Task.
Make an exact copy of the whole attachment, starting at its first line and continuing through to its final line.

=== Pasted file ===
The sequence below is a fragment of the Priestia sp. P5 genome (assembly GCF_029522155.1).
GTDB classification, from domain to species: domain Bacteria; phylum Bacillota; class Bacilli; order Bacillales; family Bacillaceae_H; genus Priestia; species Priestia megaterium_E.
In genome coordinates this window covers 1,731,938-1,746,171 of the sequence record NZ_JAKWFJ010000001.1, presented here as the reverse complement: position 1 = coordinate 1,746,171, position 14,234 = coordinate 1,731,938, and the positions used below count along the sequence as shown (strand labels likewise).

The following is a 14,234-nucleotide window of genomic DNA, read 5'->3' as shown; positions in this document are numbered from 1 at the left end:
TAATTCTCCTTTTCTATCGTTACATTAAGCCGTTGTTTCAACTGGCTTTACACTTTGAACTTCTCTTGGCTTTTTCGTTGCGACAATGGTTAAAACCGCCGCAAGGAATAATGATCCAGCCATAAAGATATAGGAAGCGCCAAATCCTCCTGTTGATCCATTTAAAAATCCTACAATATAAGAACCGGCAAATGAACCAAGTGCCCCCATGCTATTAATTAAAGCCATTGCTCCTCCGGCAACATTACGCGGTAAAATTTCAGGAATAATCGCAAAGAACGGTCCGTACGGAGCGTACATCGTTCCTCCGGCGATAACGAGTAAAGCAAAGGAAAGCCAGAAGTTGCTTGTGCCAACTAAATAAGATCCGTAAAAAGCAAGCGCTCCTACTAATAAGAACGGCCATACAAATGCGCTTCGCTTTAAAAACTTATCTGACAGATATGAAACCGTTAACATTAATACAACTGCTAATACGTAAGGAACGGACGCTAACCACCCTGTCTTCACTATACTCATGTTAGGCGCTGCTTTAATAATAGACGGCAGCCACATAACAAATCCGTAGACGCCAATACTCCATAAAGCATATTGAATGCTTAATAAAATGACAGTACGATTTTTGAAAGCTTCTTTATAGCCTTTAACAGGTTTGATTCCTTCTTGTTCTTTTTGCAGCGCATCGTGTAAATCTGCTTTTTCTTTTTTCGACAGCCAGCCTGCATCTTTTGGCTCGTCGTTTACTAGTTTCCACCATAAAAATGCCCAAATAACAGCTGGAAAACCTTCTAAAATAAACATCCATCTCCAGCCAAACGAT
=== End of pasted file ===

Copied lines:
The sequence below is a fragment of the Priestia sp. P5 genome (assembly GCF_029522155.1).
GTDB classification, from domain to species: domain Bacteria; phylum Bacillota; class Bacilli; order Bacillales; family Bacillaceae_H; genus Priestia; species Priestia megaterium_E.
In genome coordinates this window covers 1,731,938-1,746,171 of the sequence record NZ_JAKWFJ010000001.1, presented here as the reverse complement: position 1 = coordinate 1,746,171, position 14,234 = coordinate 1,731,938, and the positions used below count along the sequence as shown (strand labels likewise).

The following is a 14,234-nucleotide window of genomic DNA, read 5'->3' as shown; positions in this document are numbered from 1 at the left end:
TAATTCTCCTTTTCTATCGTTACATTAAGCCGTTGTTTCAACTGGCTTTACACTTTGAACTTCTCTTGGCTTTTTCGTTGCGACAATGGTTAAAACCGCCGCAAGGAATAATGATCCAGCCATAAAGATATAGGAAGCGCCAAATCCTCCTGTTGATCCATTTAAAAATCCTACAATATAAGAACCGGCAAATGAACCAAGTGCCCCCATGCTATTAATTAAAGCCATTGCTCCTCCGGCAACATTACGCGGTAAAATTTCAGGAATAATCGCAAAGAACGGTCCGTACGGAGCGTACATCGTTCCTCCGGCGATAACGAGTAAAGCAAAGGAAAGCCAGAAGTTGCTTGTGCCAACTAAATAAGATCCGTAAAAAGCAAGCGCTCCTACTAATAAGAACGGCCATACAAATGCGCTTCGCTTTAAAAACTTATCTGACAGATATGAAACCGTTAACATTAATACAACTGCTAATACGTAAGGAACGGACGCTAACCACCCTGTCTTCACTATACTCATGTTAGGCGCTGCTTTAATAATAGACGGCAGCCACATAACAAATCCGTAGACGCCAATACTCCATAAAGCATATTGAATGCTTAATAAAATGACAGTACGATTTTTGAAAGCTTCTTTATAGCCTTTAACAGGTTTGATTCCTTCTTGTTCTTTTTGCAGCGCATCGTGTAAATCTGCTTTTTCTTTTTTCGACAGCCAGCCTGCATCTTTTGGCTCGTCGTTTACTAGTTTCCACCATAAAAATGCCCAAATAACAGCTGGAAAACCTTCTAAAATAAACATCCATCTCCAGCCAAACGAT